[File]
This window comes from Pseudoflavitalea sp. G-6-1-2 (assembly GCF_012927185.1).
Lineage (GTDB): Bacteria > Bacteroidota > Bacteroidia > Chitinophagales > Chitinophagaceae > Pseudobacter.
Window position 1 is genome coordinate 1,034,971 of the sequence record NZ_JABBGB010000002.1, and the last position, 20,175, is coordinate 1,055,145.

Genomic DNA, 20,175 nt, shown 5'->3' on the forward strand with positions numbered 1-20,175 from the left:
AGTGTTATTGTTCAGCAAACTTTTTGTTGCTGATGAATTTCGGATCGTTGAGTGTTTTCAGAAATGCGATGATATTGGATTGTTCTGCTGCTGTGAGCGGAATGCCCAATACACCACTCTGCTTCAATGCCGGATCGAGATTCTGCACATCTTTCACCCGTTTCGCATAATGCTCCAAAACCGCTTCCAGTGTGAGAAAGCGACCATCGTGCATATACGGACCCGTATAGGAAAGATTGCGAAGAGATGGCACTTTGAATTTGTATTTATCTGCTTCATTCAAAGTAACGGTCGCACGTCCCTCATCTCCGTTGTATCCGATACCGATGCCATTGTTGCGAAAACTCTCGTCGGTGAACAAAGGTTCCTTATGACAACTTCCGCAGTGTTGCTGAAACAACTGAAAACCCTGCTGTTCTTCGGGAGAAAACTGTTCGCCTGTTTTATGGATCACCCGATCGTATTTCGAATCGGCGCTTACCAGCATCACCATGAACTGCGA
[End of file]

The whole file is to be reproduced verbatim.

This window comes from Pseudoflavitalea sp. G-6-1-2 (assembly GCF_012927185.1).
Lineage (GTDB): Bacteria > Bacteroidota > Bacteroidia > Chitinophagales > Chitinophagaceae > Pseudobacter.
Window position 1 is genome coordinate 1,034,971 of the sequence record NZ_JABBGB010000002.1, and the last position, 20,175, is coordinate 1,055,145.

Genomic DNA, 20,175 nt, shown 5'->3' on the forward strand with positions numbered 1-20,175 from the left:
AGTGTTATTGTTCAGCAAACTTTTTGTTGCTGATGAATTTCGGATCGTTGAGTGTTTTCAGAAATGCGATGATATTGGATTGTTCTGCTGCTGTGAGCGGAATGCCCAATACACCACTCTGCTTCAATGCCGGATCGAGATTCTGCACATCTTTCACCCGTTTCGCATAATGCTCCAAAACCGCTTCCAGTGTGAGAAAGCGACCATCGTGCATATACGGACCCGTATAGGAAAGATTGCGAAGAGATGGCACTTTGAATTTGTATTTATCTGCTTCATTCAAAGTAACGGTCGCACGTCCCTCATCTCCGTTGTATCCGATACCGATGCCATTGTTGCGAAAACTCTCGTCGGTGAACAAAGGTTCCTTATGACAACTTCCGCAGTGTTGCTGAAACAACTGAAAACCCTGCTGTTCTTCGGGAGAAAACTGTTCGCCTGTTTTATGGATCACCCGATCGTATTTCGAATCGGCGCTTACCAGCATCACCATGAACTGCGA